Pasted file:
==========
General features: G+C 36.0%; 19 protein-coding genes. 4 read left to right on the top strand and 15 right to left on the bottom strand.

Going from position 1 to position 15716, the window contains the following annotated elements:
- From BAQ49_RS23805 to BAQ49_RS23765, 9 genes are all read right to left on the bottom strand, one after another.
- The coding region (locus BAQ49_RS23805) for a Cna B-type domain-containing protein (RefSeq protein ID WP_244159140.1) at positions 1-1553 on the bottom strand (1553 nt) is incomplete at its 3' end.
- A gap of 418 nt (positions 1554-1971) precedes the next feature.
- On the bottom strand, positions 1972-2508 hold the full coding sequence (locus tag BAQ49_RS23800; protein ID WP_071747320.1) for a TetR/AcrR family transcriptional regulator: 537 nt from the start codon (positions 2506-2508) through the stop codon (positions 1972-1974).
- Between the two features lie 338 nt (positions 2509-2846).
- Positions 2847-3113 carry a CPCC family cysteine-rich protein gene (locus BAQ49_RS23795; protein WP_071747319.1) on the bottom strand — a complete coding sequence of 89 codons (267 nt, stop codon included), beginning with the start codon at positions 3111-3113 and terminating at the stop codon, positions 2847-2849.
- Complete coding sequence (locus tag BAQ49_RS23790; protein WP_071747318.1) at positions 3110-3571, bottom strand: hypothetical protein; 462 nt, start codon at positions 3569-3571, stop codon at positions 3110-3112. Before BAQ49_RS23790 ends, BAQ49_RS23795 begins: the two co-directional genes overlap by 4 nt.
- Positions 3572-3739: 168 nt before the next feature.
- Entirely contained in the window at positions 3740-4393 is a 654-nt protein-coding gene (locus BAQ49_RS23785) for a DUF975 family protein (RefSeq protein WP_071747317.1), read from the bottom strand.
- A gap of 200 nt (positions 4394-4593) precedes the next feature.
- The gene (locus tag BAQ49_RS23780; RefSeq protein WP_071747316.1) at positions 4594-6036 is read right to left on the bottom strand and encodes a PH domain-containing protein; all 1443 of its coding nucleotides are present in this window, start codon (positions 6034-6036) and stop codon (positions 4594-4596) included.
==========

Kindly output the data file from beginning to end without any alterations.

General features: G+C 36.0%; 19 protein-coding genes. 4 read left to right on the top strand and 15 right to left on the bottom strand.

Going from position 1 to position 15716, the window contains the following annotated elements:
- From BAQ49_RS23805 to BAQ49_RS23765, 9 genes are all read right to left on the bottom strand, one after another.
- The coding region (locus BAQ49_RS23805) for a Cna B-type domain-containing protein (RefSeq protein ID WP_244159140.1) at positions 1-1553 on the bottom strand (1553 nt) is incomplete at its 3' end.
- A gap of 418 nt (positions 1554-1971) precedes the next feature.
- On the bottom strand, positions 1972-2508 hold the full coding sequence (locus tag BAQ49_RS23800; protein ID WP_071747320.1) for a TetR/AcrR family transcriptional regulator: 537 nt from the start codon (positions 2506-2508) through the stop codon (positions 1972-1974).
- Between the two features lie 338 nt (positions 2509-2846).
- Positions 2847-3113 carry a CPCC family cysteine-rich protein gene (locus BAQ49_RS23795; protein WP_071747319.1) on the bottom strand — a complete coding sequence of 89 codons (267 nt, stop codon included), beginning with the start codon at positions 3111-3113 and terminating at the stop codon, positions 2847-2849.
- Complete coding sequence (locus tag BAQ49_RS23790; protein WP_071747318.1) at positions 3110-3571, bottom strand: hypothetical protein; 462 nt, start codon at positions 3569-3571, stop codon at positions 3110-3112. Before BAQ49_RS23790 ends, BAQ49_RS23795 begins: the two co-directional genes overlap by 4 nt.
- Positions 3572-3739: 168 nt before the next feature.
- Entirely contained in the window at positions 3740-4393 is a 654-nt protein-coding gene (locus BAQ49_RS23785) for a DUF975 family protein (RefSeq protein WP_071747317.1), read from the bottom strand.
- A gap of 200 nt (positions 4394-4593) precedes the next feature.
- The gene (locus tag BAQ49_RS23780; RefSeq protein WP_071747316.1) at positions 4594-6036 is read right to left on the bottom strand and encodes a PH domain-containing protein; all 1443 of its coding nucleotides are present in this window, start codon (positions 6034-6036) and stop codon (positions 4594-4596) included.